Tuesday, 25 January 2022


Japan-funded study explores antibodies to neutralise omicron

28 December 2021 | News

Antibodies are able to neutralise via recognition of conserved areas in many different variants of the virus

image credit- shutterstock

image credit- shutterstock

An international team of scientists have identified antibodies that neutralize omicron and other SARS-CoV-2 variants. These antibodies target areas of the virus spike protein that remain essentially unchanged as the viruses mutate.

By identifying the targets of these “broadly neutralizing” antibodies on the spike protein, it might be possible to design vaccines and antibody treatments that will be effective against not only the omicron variant but other variants that may emerge in the future.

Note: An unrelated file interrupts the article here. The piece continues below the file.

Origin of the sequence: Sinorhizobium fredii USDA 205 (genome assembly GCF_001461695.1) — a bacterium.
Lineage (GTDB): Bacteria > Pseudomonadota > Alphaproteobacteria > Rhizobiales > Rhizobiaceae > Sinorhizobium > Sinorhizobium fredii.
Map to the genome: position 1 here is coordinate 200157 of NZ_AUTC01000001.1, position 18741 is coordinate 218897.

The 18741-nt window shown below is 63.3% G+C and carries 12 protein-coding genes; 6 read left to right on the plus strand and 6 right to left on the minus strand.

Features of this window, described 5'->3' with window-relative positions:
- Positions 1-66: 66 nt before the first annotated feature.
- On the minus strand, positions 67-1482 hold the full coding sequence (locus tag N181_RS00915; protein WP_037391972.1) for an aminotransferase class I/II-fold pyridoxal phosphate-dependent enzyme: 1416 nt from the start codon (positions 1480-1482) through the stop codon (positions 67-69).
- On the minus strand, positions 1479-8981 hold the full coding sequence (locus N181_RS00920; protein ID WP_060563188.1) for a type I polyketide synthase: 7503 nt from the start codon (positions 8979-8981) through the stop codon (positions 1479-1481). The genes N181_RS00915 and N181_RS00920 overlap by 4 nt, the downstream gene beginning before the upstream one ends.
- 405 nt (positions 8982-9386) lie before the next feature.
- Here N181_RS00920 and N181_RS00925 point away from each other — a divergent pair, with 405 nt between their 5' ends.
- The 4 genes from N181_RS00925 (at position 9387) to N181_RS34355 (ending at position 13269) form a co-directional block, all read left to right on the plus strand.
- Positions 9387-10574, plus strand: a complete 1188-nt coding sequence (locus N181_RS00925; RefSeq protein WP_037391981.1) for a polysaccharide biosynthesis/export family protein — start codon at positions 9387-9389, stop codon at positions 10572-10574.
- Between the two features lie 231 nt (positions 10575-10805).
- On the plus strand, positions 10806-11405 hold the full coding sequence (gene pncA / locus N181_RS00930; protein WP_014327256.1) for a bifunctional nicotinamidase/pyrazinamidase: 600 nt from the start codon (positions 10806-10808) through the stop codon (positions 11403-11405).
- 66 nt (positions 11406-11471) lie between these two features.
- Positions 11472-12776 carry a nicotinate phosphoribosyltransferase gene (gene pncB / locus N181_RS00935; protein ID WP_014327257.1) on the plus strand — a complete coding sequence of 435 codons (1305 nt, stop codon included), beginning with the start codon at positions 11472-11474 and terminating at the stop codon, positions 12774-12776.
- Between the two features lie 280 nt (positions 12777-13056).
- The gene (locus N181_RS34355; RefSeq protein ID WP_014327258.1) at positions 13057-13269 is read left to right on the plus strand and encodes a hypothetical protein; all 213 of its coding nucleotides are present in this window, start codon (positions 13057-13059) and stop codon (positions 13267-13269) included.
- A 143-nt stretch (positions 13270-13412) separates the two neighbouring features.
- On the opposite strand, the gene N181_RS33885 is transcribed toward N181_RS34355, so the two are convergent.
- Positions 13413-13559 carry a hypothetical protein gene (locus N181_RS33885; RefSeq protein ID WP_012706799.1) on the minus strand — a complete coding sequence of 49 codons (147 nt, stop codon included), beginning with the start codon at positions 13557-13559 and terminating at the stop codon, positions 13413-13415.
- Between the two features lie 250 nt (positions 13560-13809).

“This finding tells us that by focusing on antibodies that target these highly conserved sites on the spike protein, there is a way to overcome the virus’ continual evolution,” the researchers said.

Funded by the Japan Agency for Medical Research and Development, Howard Hughes Medical Institute, the National Institute of Allergy and Infectious Diseases, and many more, the study revealed that antibodies from people who had been infected by earlier strains and from those who had received one of the six most-used vaccines currently available, all had reduced ability to block infection.

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